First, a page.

The physics of thrust reversers

I’m sure that I must be missing something simple here, but this has always confused me. It seems to me that the term “thrust reverser” is a misnomer. Perhaps my definition of thrust is too narrow or perhaps my understanding of thrust reversers is lacking. I couldn’t find anything helpful in a rather extensive Google session.

I understand how a turbofan engine works (I think). When a plane lands the engines are brought to idle, the thrust reversers are deployed, and the engines are spooled up in power. (I am assuming clam shell type reversers here; I realize that there are other types.) With the reversers deployed let’s say the engine is taken up to 10,000 lbs of thrust. Let’s look at just one engine here.

It seems to me that there is now 10,000 lbs of forward thrust from the ejected mass of air from the engine. This mass of air then hits the thrust reverser, deflecting the mass of air forward. Now it seems that there is 10,000 lbs of reverse thrust applied at that point. So now we have a net thrust of zero (10,000 lbs forward balanced by the 10,000 lbs reverse thrust). And it seems like there is 20,000 lbs of “force” simply straining the connection between the engine and the thrust reverser. Finally that high speed mass of forward moving air hits the relatively low speed slipstream air. This seems to me that this simply causes a whole lot of aerodynamic drag which helps to slow the plane.

So my questions are:

  1. Is my understanding of how thrust reversers work accurate?

  2. Am I wrong about the braking being caused by “drag” rather than “thrust”?


That exhaust stream has to go somewhere. The clamshell reverser sends it in a slightly forward angle so there is a net reverse thrust that is a fraction of the original thrust of the engine.

rsa your mechanics are correct but there is one slight flaw in your logic. The “ejected mass of air” from the exhaust never acts on anything except the few inches of air between the exhaust and the clamshell. It is effectively contained and still a part of the engine until directed forward and away from the engine by the thrust reverser.

As proof of this, I can (and do) back my airplane away from the gate using reverse thrust. The available thrust is much less than forward thrust, but it is definitely reverse thrust and not just drag.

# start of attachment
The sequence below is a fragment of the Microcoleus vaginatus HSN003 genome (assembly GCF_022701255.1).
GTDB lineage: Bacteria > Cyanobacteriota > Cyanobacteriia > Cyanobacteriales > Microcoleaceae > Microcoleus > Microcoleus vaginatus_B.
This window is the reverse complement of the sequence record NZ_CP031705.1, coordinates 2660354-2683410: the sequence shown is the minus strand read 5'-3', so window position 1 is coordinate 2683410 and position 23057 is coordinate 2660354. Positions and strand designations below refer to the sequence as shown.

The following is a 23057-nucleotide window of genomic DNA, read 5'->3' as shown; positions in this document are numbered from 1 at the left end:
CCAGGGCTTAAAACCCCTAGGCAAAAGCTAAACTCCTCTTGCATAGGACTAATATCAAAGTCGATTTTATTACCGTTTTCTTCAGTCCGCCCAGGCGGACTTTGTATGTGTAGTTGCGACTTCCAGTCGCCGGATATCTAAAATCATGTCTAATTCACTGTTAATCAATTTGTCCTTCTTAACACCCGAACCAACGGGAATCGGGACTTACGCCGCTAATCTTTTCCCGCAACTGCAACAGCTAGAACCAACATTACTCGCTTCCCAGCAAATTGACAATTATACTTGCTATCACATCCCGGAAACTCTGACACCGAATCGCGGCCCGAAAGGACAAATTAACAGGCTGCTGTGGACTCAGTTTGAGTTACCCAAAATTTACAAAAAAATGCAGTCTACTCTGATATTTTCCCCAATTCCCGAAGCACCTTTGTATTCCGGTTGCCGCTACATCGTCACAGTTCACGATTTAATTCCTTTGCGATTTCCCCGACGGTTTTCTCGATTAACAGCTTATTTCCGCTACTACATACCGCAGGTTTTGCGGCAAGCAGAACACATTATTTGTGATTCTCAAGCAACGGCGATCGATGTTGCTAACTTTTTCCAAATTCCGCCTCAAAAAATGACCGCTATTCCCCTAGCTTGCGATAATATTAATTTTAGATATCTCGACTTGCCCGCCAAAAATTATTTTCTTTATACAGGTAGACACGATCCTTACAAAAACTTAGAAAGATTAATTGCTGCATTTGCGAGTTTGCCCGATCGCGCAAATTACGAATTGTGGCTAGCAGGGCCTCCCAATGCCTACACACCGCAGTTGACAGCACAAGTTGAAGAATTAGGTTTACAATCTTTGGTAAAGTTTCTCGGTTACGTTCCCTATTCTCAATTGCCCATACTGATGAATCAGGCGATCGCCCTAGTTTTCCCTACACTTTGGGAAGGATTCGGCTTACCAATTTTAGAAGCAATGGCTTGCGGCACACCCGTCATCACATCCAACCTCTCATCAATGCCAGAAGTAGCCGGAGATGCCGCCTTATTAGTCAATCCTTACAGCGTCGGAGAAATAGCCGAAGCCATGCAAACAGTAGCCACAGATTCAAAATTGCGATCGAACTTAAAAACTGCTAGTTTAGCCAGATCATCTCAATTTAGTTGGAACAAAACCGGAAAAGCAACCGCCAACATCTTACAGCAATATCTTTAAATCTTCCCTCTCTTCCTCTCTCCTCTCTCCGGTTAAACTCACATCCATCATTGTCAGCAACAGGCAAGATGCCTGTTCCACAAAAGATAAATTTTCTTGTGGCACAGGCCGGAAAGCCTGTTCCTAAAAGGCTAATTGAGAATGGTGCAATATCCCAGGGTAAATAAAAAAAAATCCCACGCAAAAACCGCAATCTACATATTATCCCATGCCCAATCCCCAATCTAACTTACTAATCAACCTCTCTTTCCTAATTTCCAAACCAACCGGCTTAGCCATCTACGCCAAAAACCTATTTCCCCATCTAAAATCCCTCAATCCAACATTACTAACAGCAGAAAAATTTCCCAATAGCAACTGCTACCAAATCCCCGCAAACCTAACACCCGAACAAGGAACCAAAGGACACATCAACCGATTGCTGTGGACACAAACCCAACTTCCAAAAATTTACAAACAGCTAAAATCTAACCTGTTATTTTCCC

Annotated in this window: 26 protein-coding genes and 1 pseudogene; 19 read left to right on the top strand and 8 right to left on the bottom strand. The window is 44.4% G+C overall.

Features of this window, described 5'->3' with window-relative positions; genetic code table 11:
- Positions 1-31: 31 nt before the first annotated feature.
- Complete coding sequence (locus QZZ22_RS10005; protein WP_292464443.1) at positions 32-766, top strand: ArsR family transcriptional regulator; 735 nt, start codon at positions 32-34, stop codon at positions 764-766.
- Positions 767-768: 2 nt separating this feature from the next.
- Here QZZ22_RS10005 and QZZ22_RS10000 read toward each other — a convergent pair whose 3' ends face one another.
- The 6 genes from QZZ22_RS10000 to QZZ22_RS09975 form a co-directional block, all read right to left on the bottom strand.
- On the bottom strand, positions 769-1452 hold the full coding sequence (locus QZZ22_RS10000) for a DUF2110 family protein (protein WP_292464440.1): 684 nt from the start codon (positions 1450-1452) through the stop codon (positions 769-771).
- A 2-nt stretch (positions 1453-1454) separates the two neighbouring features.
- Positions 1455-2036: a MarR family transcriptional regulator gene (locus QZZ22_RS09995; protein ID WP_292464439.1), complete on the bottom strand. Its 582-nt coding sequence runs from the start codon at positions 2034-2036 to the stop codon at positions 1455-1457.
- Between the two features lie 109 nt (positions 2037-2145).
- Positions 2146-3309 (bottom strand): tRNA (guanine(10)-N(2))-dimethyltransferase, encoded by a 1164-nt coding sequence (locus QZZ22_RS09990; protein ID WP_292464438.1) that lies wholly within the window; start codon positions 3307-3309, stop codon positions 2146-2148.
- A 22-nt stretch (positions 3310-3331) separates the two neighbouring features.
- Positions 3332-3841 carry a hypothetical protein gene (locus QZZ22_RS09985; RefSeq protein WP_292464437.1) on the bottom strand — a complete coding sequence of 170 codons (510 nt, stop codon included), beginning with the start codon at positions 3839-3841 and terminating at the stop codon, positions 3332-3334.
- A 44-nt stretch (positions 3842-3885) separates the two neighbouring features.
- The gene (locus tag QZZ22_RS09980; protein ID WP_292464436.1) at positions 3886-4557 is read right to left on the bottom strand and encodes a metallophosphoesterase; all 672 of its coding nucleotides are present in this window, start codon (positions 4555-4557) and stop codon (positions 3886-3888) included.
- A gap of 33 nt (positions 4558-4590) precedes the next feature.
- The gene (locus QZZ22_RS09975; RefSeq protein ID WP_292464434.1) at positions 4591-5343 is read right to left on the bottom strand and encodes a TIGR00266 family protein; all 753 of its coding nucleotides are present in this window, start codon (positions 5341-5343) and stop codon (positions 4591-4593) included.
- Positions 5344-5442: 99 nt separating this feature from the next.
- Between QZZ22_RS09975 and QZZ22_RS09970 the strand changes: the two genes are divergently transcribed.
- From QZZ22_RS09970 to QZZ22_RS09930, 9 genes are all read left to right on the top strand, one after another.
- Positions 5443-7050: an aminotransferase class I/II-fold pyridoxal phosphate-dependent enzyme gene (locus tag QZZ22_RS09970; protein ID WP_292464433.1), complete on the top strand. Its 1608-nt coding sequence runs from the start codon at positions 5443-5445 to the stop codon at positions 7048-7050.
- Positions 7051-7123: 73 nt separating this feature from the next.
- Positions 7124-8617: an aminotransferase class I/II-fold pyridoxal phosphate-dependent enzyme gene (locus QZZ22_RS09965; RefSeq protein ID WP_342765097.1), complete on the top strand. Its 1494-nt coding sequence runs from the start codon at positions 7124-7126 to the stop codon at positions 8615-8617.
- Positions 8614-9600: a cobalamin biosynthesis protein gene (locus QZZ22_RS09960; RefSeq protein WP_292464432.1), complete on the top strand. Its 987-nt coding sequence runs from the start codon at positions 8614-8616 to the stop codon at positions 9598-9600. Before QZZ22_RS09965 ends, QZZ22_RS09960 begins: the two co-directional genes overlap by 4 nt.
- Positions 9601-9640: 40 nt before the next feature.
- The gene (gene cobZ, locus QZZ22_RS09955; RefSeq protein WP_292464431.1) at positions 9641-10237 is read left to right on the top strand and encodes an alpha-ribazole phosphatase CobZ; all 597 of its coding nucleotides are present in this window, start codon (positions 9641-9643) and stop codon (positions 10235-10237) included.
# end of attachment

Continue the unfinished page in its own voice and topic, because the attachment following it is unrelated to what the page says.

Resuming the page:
Thanks pilot141. If I had thought about it more, I would have realized that I have been on airplanes many times when the thrust reversers were used to taxi “in reverse”. So obviously calling it drag is not correct. I was making the distinction on the basis that air is compressible so that once the exhaust is uncontained it should not be called thrust. I guess I’ll go with calling it thrust with some significant efficiency losses.

Maybe a fluid dynamics expert will be along to explain in detail.

Well, if a fluid dynamics expert shows up then we’ll be talking way above my head!

And since you’ve been on one of our backing-out airplanes you can attest that one of those “efficiency losses” is noise, and a lot of it!:slight_smile:

Here’s a photo of deployed thrust reversers, in case anyone is interested. (Same photo as in the other thread.)

Well how about this: I have a high-pressure water hose.Well I don’t actually, but it’d be cool if I did. If I spray it someplace, I get blown backwards. If the hose is coiled up in a circle, this still happens to me.
Basically, until it leaves the engine, I say you can consider your high-velocity air to be part of a closed system, and thus ignore any odd directions it happens to take before it leaves the aircraft. If it leaves going back, you go forwards. If it leaves forwards, you go back.

Oh yeah, and it really does provide a lot of rear thrust. I remember reading here some advice - staying calm in a crisis is imperative, but there’s two times you’re in a hurry in a jet: explosive decompression, and uncommanded thrust reverser deployment.

I took a basic course in fluid mechanics a couple of semesters ago. When you’re looking at streams of moving fluids, there are two things to keep in mind:

  1. Force is equal to the mass flow rate times the change in velocity (F = m[sub]dot[/sub][symbol]D[/symbol]v)
  2. All internal forces are balanced, and can be neglected.

A jet engine produces thrust equal to m(v[sub]out[/sub]-v[sub]in[/sub]). In normal flight, both v[sub]out[/sub] and v[sub]in[/sub] are in the same direction, so only the magnitude of the velocities has to be considered. The force reaction is exerted within the engine and is transmitted to the plane, pushing it forward.

After landing, the sum of the v[sub]out[/sub] vectors from the top and bottom of the deployed clamshells (as you can see in Johnny L.A.'s photo) points forward, and is greater than v[sub]in[/sub]. Therefore, the resulting reaction acts opposite to the direction of motion, slowing the plane down.